or enclosure for the sale of tickets for a theatre, circus, athletic game, or place of public entertainment or amusement, who asks, demands, or receives from a person for the sale of the ticket to that event or place, a price in excess of the general admission advertised or charged for the same privilege, or a person who offers for sale upon a public place or thoroughfare, a ticket to one of those places, at a price in excess of that demanded or received from the general public for the same privilege, or in excess of the advertised or printed rate, must be punished as provided in the Code, except if the request, demand, or receipt is with the written permission of the owner, lessee, operator, or manager of that place where the event occurs. If the owner, lessee, operator, or manager allows a change in excess of the box office price, it must be limited to the sales of tickets at locations other than the box office where the event occurs.

 

Except as otherwise provided, a person may not establish an agency or suboffice for the sale of a seat ticket of admission to those places at a price greater than the sale of a seat ticket at the box office of those places, or in excess of the advertised price of the seat ticket.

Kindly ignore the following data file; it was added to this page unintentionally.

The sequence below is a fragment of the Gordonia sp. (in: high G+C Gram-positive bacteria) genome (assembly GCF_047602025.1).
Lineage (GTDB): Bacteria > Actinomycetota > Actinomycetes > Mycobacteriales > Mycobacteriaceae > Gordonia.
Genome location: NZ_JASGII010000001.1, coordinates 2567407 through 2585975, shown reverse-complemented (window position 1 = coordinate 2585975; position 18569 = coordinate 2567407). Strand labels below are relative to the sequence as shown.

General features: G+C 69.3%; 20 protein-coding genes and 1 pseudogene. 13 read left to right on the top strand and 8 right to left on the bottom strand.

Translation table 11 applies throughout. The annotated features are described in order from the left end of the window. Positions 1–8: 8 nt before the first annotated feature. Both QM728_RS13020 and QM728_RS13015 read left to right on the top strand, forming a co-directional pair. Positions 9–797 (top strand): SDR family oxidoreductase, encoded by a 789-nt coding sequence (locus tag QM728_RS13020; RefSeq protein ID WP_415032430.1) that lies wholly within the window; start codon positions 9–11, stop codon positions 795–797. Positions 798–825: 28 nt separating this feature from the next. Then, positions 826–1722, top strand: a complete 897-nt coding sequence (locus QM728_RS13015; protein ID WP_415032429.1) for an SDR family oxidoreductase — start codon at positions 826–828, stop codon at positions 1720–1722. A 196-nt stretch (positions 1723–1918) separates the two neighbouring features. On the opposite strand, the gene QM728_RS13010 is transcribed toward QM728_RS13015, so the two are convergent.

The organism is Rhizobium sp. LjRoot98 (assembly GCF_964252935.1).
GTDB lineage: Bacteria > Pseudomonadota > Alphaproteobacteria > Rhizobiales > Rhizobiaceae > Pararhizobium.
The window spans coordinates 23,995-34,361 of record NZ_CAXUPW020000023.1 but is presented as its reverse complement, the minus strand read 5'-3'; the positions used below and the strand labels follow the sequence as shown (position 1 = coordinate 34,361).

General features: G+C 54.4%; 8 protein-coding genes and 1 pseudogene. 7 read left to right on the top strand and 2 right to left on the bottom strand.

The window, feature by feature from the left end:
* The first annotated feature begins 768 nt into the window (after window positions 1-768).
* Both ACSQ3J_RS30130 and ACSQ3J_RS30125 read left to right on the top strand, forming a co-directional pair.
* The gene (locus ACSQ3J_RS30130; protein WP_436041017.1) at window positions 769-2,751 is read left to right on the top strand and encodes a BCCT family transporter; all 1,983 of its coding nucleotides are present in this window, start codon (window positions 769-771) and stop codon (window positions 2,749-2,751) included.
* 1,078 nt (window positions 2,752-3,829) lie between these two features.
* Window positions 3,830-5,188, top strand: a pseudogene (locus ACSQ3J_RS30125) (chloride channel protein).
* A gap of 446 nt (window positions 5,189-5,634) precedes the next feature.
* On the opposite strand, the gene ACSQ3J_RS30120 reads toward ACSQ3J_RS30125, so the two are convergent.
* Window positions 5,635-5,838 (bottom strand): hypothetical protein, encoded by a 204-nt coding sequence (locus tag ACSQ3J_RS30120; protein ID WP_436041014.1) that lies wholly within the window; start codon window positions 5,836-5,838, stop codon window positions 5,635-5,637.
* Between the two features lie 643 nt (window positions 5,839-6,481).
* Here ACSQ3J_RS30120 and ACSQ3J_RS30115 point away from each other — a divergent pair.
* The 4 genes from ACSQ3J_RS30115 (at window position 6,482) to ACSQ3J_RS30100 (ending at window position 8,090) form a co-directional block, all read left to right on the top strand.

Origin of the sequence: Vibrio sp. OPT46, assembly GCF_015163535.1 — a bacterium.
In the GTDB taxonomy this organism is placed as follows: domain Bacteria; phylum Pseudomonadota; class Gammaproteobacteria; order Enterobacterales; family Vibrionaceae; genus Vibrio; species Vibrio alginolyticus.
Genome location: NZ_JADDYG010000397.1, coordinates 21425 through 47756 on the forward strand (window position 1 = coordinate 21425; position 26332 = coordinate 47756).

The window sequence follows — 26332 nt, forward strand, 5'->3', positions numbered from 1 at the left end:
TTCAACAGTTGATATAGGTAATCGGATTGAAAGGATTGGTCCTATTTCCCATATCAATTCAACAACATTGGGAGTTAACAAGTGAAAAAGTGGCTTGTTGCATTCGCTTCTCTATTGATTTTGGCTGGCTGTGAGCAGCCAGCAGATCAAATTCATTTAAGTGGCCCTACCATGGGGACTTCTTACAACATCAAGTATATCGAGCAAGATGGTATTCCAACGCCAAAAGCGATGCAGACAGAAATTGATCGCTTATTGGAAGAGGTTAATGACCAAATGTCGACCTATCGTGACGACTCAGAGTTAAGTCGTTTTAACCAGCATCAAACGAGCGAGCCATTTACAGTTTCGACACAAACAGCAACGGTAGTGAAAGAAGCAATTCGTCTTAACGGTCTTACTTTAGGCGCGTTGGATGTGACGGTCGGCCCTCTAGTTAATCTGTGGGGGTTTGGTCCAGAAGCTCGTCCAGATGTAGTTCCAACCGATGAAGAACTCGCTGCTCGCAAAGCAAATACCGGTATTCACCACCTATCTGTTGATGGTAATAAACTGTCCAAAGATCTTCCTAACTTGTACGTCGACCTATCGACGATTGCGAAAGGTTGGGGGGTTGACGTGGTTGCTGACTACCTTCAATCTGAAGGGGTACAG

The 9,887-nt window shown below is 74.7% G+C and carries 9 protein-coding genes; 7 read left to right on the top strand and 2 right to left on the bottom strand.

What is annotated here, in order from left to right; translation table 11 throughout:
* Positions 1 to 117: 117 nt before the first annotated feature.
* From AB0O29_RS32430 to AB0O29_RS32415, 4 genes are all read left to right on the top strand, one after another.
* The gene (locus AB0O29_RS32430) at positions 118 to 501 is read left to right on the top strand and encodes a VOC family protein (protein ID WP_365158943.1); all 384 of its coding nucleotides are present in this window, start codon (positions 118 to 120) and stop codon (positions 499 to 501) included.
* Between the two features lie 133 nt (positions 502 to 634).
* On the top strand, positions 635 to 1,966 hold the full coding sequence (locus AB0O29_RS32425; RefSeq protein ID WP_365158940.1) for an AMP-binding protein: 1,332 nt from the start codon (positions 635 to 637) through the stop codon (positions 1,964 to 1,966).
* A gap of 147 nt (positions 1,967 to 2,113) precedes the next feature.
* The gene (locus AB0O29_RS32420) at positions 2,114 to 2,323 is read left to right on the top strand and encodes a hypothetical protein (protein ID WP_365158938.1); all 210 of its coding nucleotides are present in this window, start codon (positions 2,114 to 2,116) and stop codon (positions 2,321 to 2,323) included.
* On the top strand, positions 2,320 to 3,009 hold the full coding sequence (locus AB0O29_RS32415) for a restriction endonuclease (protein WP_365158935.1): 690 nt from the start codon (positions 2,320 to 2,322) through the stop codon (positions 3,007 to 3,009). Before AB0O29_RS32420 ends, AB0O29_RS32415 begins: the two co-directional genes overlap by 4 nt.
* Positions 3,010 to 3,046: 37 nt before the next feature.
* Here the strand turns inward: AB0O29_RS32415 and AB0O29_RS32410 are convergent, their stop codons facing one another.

Except as otherwise provided, the owner, lessee, operator, or occupant of a building, room, enclosure, or other place open to the public, who permits a person to sell or exhibit for sale in the building, room, enclosure, or other place open to the public, one or more tickets for a theatre, circus, athletic grounds, or place of public entertainment or amusement, for more than the price printed on the ticket, is liable and guilty equally as the person.

 

If the owner, lessee, operator, or manager of a circus, theatre, athletic grounds, or place of public entertainment or amusement has sold a ticket or admission to a person, under restrictive conditions and at a less rate than the general admission charged, and whose name appears on the face of the ticket or is registered in the office of the owner, lessee, operator, or managers as the holder of the ticket and if it is printed on the face of the ticket that the ticket is nontransferable and sold only to the person whose name appears on the face of the ticket or is registered, the ticket holder may not sell it to another person. A person who sells the ticket must be punished as provided in the Code.

 

A person who violates these provisions is guilty of a misdemeanor.

 

The bill would delete these provisions.

 

Software; Ticket Interference

 

Under the bill, a person could not knowingly sell, give, transfer, use, distribute, or possess with the intent to distribute software that was primarily designed or produced for the purpose of interfering with the ticket sale operations of any owner, lessee, operator, or manager of a theatre, circus, athletic grounds, or place of public entertainment or amusement over the internet by circumventing any measures or controls on the seller's website that were instituted to enforce event ticket purchasing limits or to maintain the integrity of online purchasing order rules.

 

Internet Domain Name; Ticket Website